There are many more opportunities beyond these, including reduced infrastructure costs, overhead, marketing (more focused marketing should also result in more subscribers), reduced content cost (more leverage when renegotiating contracts) and other revenue opportunities. Full implementation will of course take some time, but the wait literally should pay dividends.

Surely people with vision can see that a merger is good for both sets of shareholders. The only issue that the Boards of these companies should be concerning themselves with respect to a merger is how their set of shareholders should share the wealth – and making sure both sets of management teams do everything they can to get approval, rather than resisting and irresponsibly trying to protect their own turf. These companies exist to benefit their shareholders and their customers* – both would benefit with a merger. They do not exist to provide employment to respective sets of managers – let the best of them run the merged company.

*Customers benefit from additional services and a more complete set of services. For those afraid that service quality may deteriorate and/or prices rise to unaffordable levels, remember that satellite radio still has to compete with terrestrial radio, internet radio, MP3/Ipods, etc.
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Old 01-02-2007, 07:41 PM   #10
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It's so funny reading this satellite radio merger speculation. Broadcast industry publications have done several articles on how Democratic control of Congress is going to have a lot of influence on the FCC reducing the concentration of ownership of terrestrial broadcast licenses. Historically Democrats have encourage competition in telcommunications, and the word in the industry is that is about to become the norm once again.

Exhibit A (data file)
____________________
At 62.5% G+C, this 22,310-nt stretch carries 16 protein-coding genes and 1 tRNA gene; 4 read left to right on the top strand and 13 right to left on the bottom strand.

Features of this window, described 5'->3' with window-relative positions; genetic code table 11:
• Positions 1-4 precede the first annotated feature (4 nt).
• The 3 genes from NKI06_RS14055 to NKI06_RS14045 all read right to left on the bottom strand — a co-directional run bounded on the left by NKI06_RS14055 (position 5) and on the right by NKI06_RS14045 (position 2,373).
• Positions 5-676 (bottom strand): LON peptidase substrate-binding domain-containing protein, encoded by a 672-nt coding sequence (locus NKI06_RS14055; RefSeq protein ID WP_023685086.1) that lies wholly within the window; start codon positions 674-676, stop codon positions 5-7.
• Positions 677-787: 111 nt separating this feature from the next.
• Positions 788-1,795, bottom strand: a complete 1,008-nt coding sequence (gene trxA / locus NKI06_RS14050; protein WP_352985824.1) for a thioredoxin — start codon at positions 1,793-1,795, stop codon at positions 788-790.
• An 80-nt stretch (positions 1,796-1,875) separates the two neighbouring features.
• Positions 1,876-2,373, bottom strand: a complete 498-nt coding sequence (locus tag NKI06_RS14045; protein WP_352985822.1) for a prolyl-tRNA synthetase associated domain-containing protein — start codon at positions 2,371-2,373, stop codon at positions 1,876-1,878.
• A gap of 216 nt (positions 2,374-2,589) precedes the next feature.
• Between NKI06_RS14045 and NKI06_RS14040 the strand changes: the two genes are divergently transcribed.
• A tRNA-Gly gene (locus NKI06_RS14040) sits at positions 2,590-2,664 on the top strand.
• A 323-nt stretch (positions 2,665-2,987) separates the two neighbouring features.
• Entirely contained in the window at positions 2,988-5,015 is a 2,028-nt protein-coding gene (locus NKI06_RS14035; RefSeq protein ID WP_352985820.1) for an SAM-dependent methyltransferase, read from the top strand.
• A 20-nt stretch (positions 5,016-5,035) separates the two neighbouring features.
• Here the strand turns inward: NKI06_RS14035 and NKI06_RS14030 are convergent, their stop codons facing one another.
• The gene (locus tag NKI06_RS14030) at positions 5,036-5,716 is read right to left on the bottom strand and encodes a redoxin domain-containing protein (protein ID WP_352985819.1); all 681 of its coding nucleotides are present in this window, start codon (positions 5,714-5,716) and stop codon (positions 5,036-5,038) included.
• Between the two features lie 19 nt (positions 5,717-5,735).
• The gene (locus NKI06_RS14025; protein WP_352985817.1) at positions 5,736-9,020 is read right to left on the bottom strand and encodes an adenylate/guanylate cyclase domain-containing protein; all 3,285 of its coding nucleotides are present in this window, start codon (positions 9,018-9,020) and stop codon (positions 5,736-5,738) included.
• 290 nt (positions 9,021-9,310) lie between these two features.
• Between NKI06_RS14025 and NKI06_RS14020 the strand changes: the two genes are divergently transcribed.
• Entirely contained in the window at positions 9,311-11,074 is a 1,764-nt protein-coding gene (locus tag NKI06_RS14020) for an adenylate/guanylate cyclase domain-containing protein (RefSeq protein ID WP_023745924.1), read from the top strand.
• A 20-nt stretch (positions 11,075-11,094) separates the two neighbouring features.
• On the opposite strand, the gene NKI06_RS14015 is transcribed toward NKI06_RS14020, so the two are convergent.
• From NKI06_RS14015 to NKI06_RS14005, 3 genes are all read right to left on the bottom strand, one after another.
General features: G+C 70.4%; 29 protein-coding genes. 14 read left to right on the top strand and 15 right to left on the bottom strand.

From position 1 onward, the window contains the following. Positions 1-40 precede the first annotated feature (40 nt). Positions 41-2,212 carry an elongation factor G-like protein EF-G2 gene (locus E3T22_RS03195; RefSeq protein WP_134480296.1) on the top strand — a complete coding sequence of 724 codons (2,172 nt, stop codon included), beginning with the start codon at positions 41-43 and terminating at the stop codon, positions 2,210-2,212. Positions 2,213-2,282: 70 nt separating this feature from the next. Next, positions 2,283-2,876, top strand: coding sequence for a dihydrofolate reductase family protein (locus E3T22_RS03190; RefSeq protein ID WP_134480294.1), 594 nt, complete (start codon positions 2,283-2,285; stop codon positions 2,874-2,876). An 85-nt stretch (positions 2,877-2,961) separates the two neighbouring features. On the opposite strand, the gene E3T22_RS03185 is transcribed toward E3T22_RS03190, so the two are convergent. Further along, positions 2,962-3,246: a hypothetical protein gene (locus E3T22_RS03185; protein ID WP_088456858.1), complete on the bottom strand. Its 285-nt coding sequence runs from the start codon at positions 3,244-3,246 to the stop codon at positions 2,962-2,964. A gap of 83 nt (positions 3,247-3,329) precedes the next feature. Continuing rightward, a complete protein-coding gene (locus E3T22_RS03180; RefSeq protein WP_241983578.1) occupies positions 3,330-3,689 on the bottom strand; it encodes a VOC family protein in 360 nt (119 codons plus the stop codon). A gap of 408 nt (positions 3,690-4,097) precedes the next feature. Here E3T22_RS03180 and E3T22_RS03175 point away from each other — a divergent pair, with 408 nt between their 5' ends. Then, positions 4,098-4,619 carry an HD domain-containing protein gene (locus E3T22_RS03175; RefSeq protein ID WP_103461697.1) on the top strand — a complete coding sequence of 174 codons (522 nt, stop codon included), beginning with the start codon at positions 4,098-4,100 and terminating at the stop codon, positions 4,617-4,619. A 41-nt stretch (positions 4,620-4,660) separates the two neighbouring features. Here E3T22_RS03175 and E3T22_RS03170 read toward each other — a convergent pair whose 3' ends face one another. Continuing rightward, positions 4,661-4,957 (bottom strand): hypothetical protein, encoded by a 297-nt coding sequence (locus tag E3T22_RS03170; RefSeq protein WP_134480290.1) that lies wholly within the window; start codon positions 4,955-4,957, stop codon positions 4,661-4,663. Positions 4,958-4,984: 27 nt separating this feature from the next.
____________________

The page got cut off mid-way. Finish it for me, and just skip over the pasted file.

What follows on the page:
In my opinion, not only do I agree with that, I also see it extending to satellite radio. I don't think the FCC will look positively at an XM/Sirius merger.

Remember, opinions are like belly buttons...everyones got one...
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Old 01-02-2007, 10:11 PM   #11
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Count on it. The FCC is apolitical, and it's that way for a purpose. A Sirius-XM merger is in the interest of MORE competition in the radio industry, not LESS. The idea that Sirius and XM are in competition is ludicrous in todays communications climate.
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Old 01-05-2007, 10:20 AM   #12
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whatever happened to "they will never merge" ? LOL.
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Old 01-05-2007, 07:53 PM   #13
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Quote:
Originally Posted by hazzar
Count on it. The FCC is apolitical, and it's that way for a purpose. A Sirius-XM merger is in the interest of MORE competition in the radio industry, not LESS.
Both ludicrous remarks. FCC apolitical. Nope. Never has been. In fact, it's more political today than ever. And with a merger, how is that in the interest of more competition. Can I have what you're smoking?
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Originally Posted by Andrew-NYC: "...Just make a radio that gets both services, and there will be no need for the merger!"


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Old 01-05-2007, 08:34 PM   #14
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Quote:
Originally Posted by hazzar
A Sirius-XM merger is in the interest of MORE competition in the radio industry, not LESS. The idea that Sirius and XM are in competition is ludicrous in todays communications climate.
That's where you are wrong. There is a major difference between satellite and terrestrial radio. Since Sirius and XM are the only companies that have satellite radio, a merger between the two would be seen as a monopoly of satellite radio unless there is another company or other companies that would have satellite radio. Terrestrial radio has multiple stations in which a merger with a few or many would not be seen as a monopoly since there have been instances of more terrestrial radio stations being set up whether it is in a building or over the computer with some podcasts. Terrestrial has the unfair advantage of more listeners and access without paying a monthly fee.
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Old 01-05-2007, 08:51 PM   #15
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Like it or not Sirius and XM are ALLIES in a communications war that today includes huge terrestrial based corporations, and also internet and cable based companies. Not to mention the availability of radio delivered by the phone carriers. The FCC was set up in it's charter to be NON-POLITICAL. They are supposed to act in the interest of creating competition and fairness between bussiness interests and the public. A merger between Sirius and XM would go along way toward doing just that.

Last edited by hazzar; 01-05-2007 at 09:37 PM..